Skip Navigation LinksHome > March 2014 - Volume 39 - Issue 3 > 99mTc-Sestamibi Thigh SPECT/CT Imaging for Assessment of Myo...
Clinical Nuclear Medicine:
doi: 10.1097/RLU.0b013e3182a20d8e
Original Articles

99mTc-Sestamibi Thigh SPECT/CT Imaging for Assessment of Myopathy in Cerebrotendinous Xanthomatosis With Histopathological and Immunohistochemical Correlation

Chen, Shu-Fang MD*; Chang, Chiung-Chih MD, PhD*; Huang, Shu-Hua MD; Lu, Chen-Hisen MD*; Chuang, Yao-Chung PhD, MD*; Pan, Tai-Long PhD; Chang, Wen-Neng MD*

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Abstract

Purpose

The aim of this study was to determine the effectiveness of using 99mTc-sestamibi thigh SPECT/CT imaging for evaluating myopathy in cerebrotendinous xanthomatosis (CTX).

Patients and Methods

Four genetically proven CTX patients (Family I, Cases I-1 and I-2; Family II, Cases II-1 and II-2) were included. They all underwent muscle biopsies for histopathologic and ultrastructural studies. Immunohistochemical staining for vinculin expression was also performed. 99mTc-sestamibi thigh SPECT/CT imaging was conducted on all 4 CTX patients, and both visual interpretation and muscle-to-background (M/B) ratio count were applied for assessment. Correlation analysis of the imaging findings and results of the ultrastructural and immunohistochemical studies was done.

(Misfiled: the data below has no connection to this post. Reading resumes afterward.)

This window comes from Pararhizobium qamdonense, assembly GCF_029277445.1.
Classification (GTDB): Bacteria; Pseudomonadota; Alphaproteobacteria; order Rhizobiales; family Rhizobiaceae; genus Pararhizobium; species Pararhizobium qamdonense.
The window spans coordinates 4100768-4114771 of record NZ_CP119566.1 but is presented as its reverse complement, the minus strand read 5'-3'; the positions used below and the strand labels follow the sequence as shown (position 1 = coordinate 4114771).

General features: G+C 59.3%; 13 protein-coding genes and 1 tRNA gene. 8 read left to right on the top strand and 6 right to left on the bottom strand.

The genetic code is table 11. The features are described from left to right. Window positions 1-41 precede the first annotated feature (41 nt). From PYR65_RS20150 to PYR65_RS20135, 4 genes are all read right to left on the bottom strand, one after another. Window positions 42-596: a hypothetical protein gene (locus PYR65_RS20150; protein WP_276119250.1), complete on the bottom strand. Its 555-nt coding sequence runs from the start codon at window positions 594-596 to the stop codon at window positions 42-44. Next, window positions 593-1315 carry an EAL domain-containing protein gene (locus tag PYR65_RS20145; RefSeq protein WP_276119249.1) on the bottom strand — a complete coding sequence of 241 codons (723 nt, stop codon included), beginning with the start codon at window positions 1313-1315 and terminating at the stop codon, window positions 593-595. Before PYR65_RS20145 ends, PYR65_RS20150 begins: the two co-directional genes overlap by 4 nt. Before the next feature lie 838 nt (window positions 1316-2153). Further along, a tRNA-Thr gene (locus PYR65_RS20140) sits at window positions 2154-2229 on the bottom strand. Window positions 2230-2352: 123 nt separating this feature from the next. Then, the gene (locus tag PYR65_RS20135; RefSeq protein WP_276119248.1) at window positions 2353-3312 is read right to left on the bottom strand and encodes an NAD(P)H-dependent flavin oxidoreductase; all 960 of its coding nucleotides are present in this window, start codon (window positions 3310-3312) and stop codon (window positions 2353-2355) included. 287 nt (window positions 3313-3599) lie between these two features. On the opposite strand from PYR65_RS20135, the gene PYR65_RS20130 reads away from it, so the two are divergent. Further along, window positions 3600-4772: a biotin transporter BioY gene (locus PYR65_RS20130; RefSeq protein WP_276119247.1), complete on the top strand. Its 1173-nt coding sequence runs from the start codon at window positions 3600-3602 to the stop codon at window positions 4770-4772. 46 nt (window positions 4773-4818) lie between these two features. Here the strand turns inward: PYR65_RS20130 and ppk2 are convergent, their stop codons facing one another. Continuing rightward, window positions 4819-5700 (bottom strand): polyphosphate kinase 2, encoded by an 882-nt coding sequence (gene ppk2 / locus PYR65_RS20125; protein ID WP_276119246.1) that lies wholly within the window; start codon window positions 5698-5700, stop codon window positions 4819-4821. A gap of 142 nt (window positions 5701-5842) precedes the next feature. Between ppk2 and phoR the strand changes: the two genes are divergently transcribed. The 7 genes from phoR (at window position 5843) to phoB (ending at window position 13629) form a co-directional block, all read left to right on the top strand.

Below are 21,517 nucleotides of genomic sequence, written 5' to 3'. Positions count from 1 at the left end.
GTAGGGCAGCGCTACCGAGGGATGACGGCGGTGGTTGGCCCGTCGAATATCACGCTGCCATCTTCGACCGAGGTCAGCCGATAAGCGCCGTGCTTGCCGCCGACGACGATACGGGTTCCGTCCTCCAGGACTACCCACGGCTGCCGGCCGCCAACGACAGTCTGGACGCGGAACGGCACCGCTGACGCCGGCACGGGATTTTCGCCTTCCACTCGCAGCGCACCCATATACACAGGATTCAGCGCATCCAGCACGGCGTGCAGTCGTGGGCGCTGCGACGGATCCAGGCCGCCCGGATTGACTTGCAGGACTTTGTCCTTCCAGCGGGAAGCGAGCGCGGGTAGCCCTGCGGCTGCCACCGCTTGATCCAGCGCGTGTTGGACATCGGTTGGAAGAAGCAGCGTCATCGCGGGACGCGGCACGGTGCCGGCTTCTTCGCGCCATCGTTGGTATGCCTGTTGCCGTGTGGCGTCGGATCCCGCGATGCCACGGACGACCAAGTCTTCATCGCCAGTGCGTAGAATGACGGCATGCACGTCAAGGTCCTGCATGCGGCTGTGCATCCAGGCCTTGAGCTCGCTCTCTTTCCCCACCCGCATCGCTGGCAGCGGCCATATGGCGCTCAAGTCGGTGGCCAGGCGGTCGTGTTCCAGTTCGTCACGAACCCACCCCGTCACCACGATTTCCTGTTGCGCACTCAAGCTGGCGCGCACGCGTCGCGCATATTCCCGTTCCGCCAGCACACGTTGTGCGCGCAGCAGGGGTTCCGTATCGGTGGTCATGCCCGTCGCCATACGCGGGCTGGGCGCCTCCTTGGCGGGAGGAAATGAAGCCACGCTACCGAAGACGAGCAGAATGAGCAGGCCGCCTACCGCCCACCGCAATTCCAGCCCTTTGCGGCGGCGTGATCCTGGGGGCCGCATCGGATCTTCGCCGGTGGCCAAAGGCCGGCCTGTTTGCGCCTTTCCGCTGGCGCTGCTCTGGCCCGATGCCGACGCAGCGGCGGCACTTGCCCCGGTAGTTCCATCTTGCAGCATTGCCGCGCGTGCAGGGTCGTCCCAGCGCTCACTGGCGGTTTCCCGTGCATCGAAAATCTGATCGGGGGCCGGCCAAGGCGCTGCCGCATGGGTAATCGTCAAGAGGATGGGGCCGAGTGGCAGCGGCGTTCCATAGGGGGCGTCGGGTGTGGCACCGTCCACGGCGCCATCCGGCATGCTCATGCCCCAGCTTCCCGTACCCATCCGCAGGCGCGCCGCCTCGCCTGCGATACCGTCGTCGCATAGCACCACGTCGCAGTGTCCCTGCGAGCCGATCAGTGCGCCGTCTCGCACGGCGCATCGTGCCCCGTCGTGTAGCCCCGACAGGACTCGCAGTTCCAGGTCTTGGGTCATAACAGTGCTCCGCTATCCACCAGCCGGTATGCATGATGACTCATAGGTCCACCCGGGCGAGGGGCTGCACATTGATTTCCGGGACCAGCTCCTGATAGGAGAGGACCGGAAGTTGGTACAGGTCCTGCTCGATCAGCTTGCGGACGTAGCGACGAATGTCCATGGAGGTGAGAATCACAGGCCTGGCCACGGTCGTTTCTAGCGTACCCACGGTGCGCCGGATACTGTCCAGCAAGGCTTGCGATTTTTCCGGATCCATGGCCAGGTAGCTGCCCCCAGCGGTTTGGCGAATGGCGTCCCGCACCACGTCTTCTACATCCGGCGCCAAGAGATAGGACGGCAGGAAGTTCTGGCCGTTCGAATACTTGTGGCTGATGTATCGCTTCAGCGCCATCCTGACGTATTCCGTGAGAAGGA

Results

In the 99mTc-sestamibi thigh SPECT/CT imaging study, all 4 CTX cases had abnormal scores of visual interpretation and M/B ratios. The ultrastructural features of the skeletal muscle of the 4 CTX cases showed mitochondrial and membrane system abnormalities, with increased depositions of metabolites. They also had abnormal increases in vinculin expression after immunohistochemical staining of the skeletal muscle.

Conclusions

This is the first report on the use of 99mTc-sestamibi thigh SPECT/CT imaging to assess the mitochondrial status of CTX. The imaging findings may have a correlation with the ultrastructural and immunohistochemical findings on skeletal muscle. Although the 99mTc-sestamibi thigh SPECT/CT imaging is not specific for CTX, this noninvasive in vivo assessment can be an important tool for the detection and follow-up study of skeletal muscle involvement in CTX.

Copyright © 2013 by Lippincott Williams & Wilkins

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